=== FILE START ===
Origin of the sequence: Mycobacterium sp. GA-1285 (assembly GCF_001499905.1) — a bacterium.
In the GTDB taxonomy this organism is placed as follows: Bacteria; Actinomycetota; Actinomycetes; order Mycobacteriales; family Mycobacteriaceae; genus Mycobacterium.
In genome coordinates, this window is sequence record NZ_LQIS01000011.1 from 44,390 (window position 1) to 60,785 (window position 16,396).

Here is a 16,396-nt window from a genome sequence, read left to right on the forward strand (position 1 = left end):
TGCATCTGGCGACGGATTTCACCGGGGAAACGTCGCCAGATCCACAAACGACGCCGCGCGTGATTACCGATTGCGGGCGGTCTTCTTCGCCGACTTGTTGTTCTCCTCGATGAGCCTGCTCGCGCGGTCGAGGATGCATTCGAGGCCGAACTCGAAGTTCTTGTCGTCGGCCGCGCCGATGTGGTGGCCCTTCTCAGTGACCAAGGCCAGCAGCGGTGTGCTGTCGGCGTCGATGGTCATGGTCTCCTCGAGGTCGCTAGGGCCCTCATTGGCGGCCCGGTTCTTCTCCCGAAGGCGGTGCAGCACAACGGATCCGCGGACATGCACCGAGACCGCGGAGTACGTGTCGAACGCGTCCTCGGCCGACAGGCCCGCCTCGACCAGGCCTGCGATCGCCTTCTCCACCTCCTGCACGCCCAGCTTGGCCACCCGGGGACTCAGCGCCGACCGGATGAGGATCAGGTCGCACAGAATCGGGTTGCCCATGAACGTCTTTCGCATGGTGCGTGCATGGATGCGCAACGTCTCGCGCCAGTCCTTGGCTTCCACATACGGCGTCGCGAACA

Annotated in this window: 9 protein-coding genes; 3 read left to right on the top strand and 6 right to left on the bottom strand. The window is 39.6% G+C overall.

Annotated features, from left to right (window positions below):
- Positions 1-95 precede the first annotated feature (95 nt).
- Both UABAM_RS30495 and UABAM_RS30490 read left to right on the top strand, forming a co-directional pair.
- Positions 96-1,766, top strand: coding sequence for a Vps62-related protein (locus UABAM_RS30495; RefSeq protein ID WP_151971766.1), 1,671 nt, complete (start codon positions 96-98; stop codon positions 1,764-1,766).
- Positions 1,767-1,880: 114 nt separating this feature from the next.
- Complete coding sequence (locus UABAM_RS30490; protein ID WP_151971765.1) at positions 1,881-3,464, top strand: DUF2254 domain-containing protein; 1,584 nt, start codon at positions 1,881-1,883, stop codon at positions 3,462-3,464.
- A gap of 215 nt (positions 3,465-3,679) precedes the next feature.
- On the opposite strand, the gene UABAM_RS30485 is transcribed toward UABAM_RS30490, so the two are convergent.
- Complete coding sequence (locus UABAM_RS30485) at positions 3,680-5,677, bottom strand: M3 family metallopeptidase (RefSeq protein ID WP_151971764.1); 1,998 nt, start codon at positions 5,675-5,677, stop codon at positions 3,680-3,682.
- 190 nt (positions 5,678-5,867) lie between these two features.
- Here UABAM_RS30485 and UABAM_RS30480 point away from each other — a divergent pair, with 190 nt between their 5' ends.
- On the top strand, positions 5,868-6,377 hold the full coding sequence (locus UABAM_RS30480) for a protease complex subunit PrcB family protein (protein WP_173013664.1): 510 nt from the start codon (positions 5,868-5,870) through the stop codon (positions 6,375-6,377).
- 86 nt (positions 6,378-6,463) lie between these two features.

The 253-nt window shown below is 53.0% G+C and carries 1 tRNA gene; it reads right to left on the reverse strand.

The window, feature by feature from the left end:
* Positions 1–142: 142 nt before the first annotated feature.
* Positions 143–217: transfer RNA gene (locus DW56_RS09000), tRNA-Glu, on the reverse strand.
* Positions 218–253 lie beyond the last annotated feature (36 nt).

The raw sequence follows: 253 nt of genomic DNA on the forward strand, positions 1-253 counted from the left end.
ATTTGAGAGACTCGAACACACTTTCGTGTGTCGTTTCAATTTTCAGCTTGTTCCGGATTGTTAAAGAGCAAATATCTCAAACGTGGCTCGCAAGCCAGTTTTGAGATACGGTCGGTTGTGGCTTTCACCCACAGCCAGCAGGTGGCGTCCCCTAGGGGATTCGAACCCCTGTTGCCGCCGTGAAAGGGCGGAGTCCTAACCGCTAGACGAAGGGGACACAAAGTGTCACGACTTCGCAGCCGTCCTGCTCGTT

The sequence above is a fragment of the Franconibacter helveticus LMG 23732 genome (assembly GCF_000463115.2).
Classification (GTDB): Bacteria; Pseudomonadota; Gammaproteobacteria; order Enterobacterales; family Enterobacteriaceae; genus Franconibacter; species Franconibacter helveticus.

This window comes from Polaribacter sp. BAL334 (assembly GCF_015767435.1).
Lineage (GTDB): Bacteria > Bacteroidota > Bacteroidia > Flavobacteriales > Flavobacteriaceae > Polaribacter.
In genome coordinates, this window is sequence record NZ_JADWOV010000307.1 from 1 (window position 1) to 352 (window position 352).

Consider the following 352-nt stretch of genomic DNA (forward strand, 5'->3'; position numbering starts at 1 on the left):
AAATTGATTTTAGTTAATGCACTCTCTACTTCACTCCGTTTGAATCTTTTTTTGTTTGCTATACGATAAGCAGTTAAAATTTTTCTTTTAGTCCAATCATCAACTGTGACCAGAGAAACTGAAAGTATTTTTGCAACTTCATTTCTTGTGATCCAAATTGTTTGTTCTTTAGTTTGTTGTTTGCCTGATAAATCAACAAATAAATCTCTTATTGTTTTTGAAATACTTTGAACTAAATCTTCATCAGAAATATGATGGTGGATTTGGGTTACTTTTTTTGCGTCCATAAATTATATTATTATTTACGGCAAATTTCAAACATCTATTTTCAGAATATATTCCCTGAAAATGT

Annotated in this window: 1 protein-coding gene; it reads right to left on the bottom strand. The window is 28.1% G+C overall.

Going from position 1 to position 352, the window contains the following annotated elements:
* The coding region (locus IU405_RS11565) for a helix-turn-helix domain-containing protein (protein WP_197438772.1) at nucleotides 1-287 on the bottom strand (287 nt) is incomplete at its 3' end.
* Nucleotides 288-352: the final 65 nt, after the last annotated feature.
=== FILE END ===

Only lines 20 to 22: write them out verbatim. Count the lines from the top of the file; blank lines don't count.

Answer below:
The 253-nt window shown below is 53.0% G+C and carries 1 tRNA gene; it reads right to left on the reverse strand.

The window, feature by feature from the left end:
* Positions 1–142: 142 nt before the first annotated feature.